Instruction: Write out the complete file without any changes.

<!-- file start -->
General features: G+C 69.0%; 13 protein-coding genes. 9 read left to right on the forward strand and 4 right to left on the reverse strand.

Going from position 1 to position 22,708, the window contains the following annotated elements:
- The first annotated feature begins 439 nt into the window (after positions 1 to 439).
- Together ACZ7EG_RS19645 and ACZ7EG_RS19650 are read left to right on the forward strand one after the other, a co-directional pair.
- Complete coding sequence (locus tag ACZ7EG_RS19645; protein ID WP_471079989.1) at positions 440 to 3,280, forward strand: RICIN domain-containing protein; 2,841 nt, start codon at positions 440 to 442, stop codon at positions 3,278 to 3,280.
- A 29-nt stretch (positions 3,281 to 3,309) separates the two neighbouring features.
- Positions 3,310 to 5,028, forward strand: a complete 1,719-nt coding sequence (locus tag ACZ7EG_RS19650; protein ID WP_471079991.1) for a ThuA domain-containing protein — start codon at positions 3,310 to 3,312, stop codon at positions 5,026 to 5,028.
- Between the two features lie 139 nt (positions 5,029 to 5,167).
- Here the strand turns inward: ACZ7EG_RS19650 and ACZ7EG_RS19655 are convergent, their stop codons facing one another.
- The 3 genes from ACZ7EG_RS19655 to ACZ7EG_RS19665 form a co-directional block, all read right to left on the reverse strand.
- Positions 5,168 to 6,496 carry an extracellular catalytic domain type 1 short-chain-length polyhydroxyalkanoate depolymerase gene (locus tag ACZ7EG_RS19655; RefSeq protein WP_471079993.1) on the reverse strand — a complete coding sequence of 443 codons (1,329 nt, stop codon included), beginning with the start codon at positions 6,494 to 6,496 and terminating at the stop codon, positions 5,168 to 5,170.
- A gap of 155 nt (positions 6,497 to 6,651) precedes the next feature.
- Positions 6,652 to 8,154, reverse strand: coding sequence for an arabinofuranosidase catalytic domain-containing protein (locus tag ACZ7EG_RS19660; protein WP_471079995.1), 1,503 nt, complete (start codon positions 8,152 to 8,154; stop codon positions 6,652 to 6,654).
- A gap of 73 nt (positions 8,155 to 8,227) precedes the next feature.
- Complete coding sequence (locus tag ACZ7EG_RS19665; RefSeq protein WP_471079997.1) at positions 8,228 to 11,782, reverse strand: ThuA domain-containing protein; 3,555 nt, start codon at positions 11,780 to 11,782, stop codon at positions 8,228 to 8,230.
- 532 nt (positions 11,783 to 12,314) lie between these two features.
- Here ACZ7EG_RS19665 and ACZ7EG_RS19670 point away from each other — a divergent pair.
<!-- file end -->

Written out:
General features: G+C 69.0%; 13 protein-coding genes. 9 read left to right on the forward strand and 4 right to left on the reverse strand.

Going from position 1 to position 22,708, the window contains the following annotated elements:
- The first annotated feature begins 439 nt into the window (after positions 1 to 439).
- Together ACZ7EG_RS19645 and ACZ7EG_RS19650 are read left to right on the forward strand one after the other, a co-directional pair.
- Complete coding sequence (locus tag ACZ7EG_RS19645; protein ID WP_471079989.1) at positions 440 to 3,280, forward strand: RICIN domain-containing protein; 2,841 nt, start codon at positions 440 to 442, stop codon at positions 3,278 to 3,280.
- A 29-nt stretch (positions 3,281 to 3,309) separates the two neighbouring features.
- Positions 3,310 to 5,028, forward strand: a complete 1,719-nt coding sequence (locus tag ACZ7EG_RS19650; protein ID WP_471079991.1) for a ThuA domain-containing protein — start codon at positions 3,310 to 3,312, stop codon at positions 5,026 to 5,028.
- Between the two features lie 139 nt (positions 5,029 to 5,167).
- Here the strand turns inward: ACZ7EG_RS19650 and ACZ7EG_RS19655 are convergent, their stop codons facing one another.
- The 3 genes from ACZ7EG_RS19655 to ACZ7EG_RS19665 form a co-directional block, all read right to left on the reverse strand.
- Positions 5,168 to 6,496 carry an extracellular catalytic domain type 1 short-chain-length polyhydroxyalkanoate depolymerase gene (locus tag ACZ7EG_RS19655; RefSeq protein WP_471079993.1) on the reverse strand — a complete coding sequence of 443 codons (1,329 nt, stop codon included), beginning with the start codon at positions 6,494 to 6,496 and terminating at the stop codon, positions 5,168 to 5,170.
- A gap of 155 nt (positions 6,497 to 6,651) precedes the next feature.
- Positions 6,652 to 8,154, reverse strand: coding sequence for an arabinofuranosidase catalytic domain-containing protein (locus tag ACZ7EG_RS19660; protein WP_471079995.1), 1,503 nt, complete (start codon positions 8,152 to 8,154; stop codon positions 6,652 to 6,654).
- A gap of 73 nt (positions 8,155 to 8,227) precedes the next feature.
- Complete coding sequence (locus tag ACZ7EG_RS19665; RefSeq protein WP_471079997.1) at positions 8,228 to 11,782, reverse strand: ThuA domain-containing protein; 3,555 nt, start codon at positions 11,780 to 11,782, stop codon at positions 8,228 to 8,230.
- 532 nt (positions 11,783 to 12,314) lie between these two features.
- Here ACZ7EG_RS19665 and ACZ7EG_RS19670 point away from each other — a divergent pair.